I had the pleasure of meeting Alissa Torres at ALA Midwinter. She was a genuinely nice person and I was glad I got the chance to meet her. I had not heard of American Widow until then, which is a little disappointing to me because I tend to read a fair amount of graphic novel reviews. I felt a little awkward telling her that I looked forward to reading her book, but it was true. It’s not that I enjoy other people’s suffering, but American Widow helped give me a better perspective on the events of 9/11. That event was just too big that I couldn’t comprehend it, so in order to function, I put it in the far closet of my brain and let it sit there. I remember being at the Reference Desk on September 11, 2001 and getting the call from my husband. We kept trying to get the news on the internet but all the news sites were frozen. It took me probably a full 45 minutes to comprehend that the World Trade Center towers must have been full of people when they collapsed. Don’t get me wrong. I definitely had feelings about the events that happened after 9/11, but the actual event itself was something I couldn’t wrap my head around. Alissa’s story helped me to begin to understand.
Here is a review that I wrote for work:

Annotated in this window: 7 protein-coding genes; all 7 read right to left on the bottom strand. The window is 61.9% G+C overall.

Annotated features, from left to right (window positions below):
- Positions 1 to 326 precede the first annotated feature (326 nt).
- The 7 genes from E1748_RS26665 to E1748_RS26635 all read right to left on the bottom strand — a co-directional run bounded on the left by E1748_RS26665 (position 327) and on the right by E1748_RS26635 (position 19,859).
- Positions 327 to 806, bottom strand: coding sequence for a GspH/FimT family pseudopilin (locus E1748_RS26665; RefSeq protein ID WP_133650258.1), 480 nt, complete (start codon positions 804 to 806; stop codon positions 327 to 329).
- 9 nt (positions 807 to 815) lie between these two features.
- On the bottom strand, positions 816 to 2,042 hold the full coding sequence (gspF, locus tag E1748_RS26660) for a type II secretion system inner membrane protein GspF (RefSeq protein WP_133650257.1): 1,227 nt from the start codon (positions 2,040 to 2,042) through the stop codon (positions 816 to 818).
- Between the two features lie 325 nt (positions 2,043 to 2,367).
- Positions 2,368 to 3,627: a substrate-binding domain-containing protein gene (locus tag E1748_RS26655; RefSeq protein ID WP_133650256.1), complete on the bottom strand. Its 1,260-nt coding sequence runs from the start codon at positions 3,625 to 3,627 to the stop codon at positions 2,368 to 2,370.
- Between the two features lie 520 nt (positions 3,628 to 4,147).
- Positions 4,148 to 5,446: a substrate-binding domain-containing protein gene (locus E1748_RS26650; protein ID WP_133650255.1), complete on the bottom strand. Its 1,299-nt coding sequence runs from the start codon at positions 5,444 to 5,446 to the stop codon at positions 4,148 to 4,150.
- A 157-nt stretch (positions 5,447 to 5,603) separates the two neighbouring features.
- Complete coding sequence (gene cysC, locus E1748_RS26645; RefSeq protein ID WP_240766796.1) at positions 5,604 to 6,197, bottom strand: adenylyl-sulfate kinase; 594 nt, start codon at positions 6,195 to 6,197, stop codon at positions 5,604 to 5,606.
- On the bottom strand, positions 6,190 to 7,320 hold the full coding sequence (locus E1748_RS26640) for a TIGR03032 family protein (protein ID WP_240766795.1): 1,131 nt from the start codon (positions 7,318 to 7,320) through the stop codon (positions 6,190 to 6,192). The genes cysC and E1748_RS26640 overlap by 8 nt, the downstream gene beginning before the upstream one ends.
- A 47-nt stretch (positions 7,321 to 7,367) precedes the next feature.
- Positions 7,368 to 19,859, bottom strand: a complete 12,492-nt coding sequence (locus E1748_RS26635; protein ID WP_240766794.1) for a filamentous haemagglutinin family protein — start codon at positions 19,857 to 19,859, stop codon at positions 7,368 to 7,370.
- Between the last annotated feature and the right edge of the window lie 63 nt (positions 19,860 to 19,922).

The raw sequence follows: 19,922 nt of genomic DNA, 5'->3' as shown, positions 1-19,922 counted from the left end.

The tragedy on September 11, 2001 was an event that will go down in American history books as one that changed our nation. The late Howard Zinn reminds us that history is not just written by presidents and generals but regular people like you and me. What Alissa Torres does in this graphic novel memoir, is help us to see the events of 9/11 not as a war or an act of terrorism, but through the eyes of an individual. The artwork by Sungyoon Choi brings to life the variety of emotions of each character. I felt an instant affection for Alissa and Eddie Torres as I got to watch them fall in love and it made it so much harder to watch Ms. Torres, then seven months pregnant, as she experienced the horror of knowing her husband was in the World Trade Center. The hope and loss and struggle to get through her experience really touched something in me in a way that no news story or magazine article could. The way she expressed the immediacy and rawness of her ordeal, I could almost put myself in her shoes. The little details like filling out applications for compensation and trying to get her husband’s family to the funeral made her story much more compelling. Although, most readers won’t have to do those specific things, they can perhaps relate to them more than they can a plane flying into a skyscraper. I could feel her frustration and I wanted so much to help her. I am glad to have read this book even though I wish the circumstances were such that it never had to be written. I have a greater sense of the people’s version of 9/11 after reading it.